SAN FRANCISCO (AP) — Stanford University officials say policies to prevent and respond to sexual assault worked as well as expected after bystanders spotted a member of the swimming team sexually assaulting an unconscious woman near a garbage bin.
Two graduate students passing by on bicycles interrupted the attack, chased down a freshman and held him until campus police arrived. Brock Turner was arrested and agreed to leave Stanford and never return rather than be expelled.
But with outrage brewing over a six-month jail sentence the one-time Olympic hopeful received last week, Stanford unexpectedly has found itself defending its sexual assault prevention efforts and arguing that the case should be cited as evidence of their success, not failure.
"Stanford University did everything within its power to assure that justice was served in this case," the university said in a statement, citing a swift police investigation and referral to prosecutors, who got a conviction on felony assault and attempted rape charges.
A judge who attended Stanford and played lacrosse there as an undergraduate sentenced the 20-year-old Turner of Dayton, Ohio, to the jail stint, three years' probation and ordered him to register as a sex offender.
Like other U.S. colleges and universities, Stanford has been under renewed pressure from federal education officials, state lawmakers and students to improve the way sexual assault victims are treated and to ensure perpetrators face serious and consistent consequences.
When Turner began his short-lived career as a swimmer for the prestigious California school in September 2014, orientation sessions featured a video of student-athletes discussing sexual violence and a talk by the provost on their rights and responsibilities as members of the Cardinal community. Stanford also required new students to complete online training that covered topics such as getting consent for sex.
Four months later, Stanford police arrested Turner for assaulting the woman he had met while they both were drunk at a fraternity party. The university banned him from campus for life and offered the victim counseling and other support even though she was not a student.
"What the case highlighted was the importance of our training and prevention efforts, and those are continuing, particularly in terms of bystander intervention — 'If you see something, do something about it' — and this case has been an excellent example for all of our students," campus spokeswoman Lisa Lapin said.
But some faculty and students are not impressed with the university's handling of sexual assaults and its response to the Turner case.
The Association of Students for Sexual Assault Prevention, a Stanford student group that staged protests and a teach-in for parents this school year, started an online petition calling on the school to publicly apologize to the victim, devote more money to prevention and survivor counseling programs, and undertake a survey of how prevalent sexual assaults are among campus fraternities.
Group co-founder Stephanie Pham called the university's statement about its role in seeking justice for the victim "cold" and said it "lacked sympathy for the survivor in any way."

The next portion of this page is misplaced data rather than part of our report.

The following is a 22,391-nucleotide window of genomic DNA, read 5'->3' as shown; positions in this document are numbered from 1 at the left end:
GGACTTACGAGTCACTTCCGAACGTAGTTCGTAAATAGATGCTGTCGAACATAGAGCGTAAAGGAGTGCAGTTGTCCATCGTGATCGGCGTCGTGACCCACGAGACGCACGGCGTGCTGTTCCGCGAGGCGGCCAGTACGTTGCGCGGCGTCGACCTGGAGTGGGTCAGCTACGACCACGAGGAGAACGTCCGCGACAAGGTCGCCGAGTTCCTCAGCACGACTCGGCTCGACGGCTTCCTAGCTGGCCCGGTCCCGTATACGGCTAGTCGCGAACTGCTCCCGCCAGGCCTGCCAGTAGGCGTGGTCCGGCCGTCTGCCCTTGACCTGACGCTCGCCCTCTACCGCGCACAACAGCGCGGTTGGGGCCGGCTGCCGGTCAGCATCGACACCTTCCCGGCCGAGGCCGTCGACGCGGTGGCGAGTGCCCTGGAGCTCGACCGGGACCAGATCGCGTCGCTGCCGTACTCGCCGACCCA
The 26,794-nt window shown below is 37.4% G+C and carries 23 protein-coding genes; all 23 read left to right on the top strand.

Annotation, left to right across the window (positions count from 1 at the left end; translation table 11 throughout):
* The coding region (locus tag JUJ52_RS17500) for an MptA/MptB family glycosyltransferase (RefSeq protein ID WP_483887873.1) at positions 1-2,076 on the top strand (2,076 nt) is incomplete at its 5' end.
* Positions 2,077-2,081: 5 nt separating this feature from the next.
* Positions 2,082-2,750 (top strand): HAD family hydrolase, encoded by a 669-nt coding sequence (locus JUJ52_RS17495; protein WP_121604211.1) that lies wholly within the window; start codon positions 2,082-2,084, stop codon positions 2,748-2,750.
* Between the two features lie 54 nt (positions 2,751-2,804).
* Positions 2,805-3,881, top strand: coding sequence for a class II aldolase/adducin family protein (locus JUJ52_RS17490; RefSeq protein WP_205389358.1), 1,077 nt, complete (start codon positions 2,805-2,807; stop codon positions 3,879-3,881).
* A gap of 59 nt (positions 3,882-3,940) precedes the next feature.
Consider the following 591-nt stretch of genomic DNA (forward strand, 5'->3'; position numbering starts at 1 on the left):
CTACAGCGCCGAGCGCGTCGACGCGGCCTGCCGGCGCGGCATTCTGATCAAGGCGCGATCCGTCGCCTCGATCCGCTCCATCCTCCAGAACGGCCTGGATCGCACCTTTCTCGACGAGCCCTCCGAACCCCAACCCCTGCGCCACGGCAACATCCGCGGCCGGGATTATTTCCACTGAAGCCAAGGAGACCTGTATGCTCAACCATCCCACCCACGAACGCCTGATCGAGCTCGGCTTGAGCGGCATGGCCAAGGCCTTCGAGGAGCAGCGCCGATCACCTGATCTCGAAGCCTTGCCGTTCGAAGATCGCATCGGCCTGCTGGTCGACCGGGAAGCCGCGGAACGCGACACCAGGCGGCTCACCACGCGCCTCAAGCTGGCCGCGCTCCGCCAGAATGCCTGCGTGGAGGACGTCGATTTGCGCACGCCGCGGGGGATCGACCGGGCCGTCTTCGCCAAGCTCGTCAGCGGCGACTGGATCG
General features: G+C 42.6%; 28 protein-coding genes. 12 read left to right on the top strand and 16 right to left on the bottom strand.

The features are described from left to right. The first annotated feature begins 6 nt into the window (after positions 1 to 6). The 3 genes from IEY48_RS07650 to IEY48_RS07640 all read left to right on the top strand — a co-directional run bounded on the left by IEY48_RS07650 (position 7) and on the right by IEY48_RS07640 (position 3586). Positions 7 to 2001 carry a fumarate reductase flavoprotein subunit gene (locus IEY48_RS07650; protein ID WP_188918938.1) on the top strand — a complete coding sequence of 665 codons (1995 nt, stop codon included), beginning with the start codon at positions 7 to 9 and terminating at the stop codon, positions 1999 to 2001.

"Sure, there were bystanders that stopped the rape from proceeding, and sure, they took whatever required steps afterward," Pham said. "However, Stanford utilized its statement to defend its brand and defend its image."
Lapin said Stanford welcomes the student efforts to educate their classmates but said the petition unfairly suggests the university shares blame for the length of Turner's sentence.
"There is a certain point where the university doesn't have the authority. So we did a thorough investigation, we presented considerable evidence to the county for prosecution and it was a successful prosecution," she said.
Turner's sentence sparked anger from critics who say Santa Clara County Judge Aaron Persky was too lenient on a privileged athlete. Persky cited a recommendation from the county's probation department in the sentencing as well as Turner's clean criminal record and the effect the conviction will have on his life.
The prosecutor had argued for a six-year term for crimes that could have sent Turner to prison for 10 years.
Backlash flared again Tuesday after it emerged that a member of an Ohio indie band wrote a letter of support for her childhood friend Turner. Several venues in New York City canceled appearances by the band, Good English.
An emotional statement the 23-year-old victim read at Turner's sentencing faulted him for failing to take responsibility. She did not criticize the university and thanked the graduate students who tackled her attacker.
"I don't sleep when I think about the way it could have gone if the two guys had never come. What would have happened to me?" she said.
The Associated Press does not generally identify victims of sexual assault.
One of the students who stopped the attack told NBC News (http://nbcnews.to/1t6QKMZ ) that he and his friend saw Turner on top of the woman and knew something was wrong.
"We saw she wasn't moving at all, so talked to him briefly, then he started running away," Carl-Fredrik Arndt said. "My friend Peter ran after and caught him."
The victim and others are calling the pair heroes.
"I think it happened on instinct for us," said Arndt, who testified at Turner's trial. "I never thought about it twice, and I'm glad I did it."
Stanford acknowledged that more needs to be done about sexual violence but said it is a national leader in implementing prevention programs, student training on intervention and support for victims.
"There is still much work to be done, not just here, but everywhere, to create a culture that does not tolerate sexual violence in any form and a judicial system that deals appropriately with sexual assault cases," its statement said.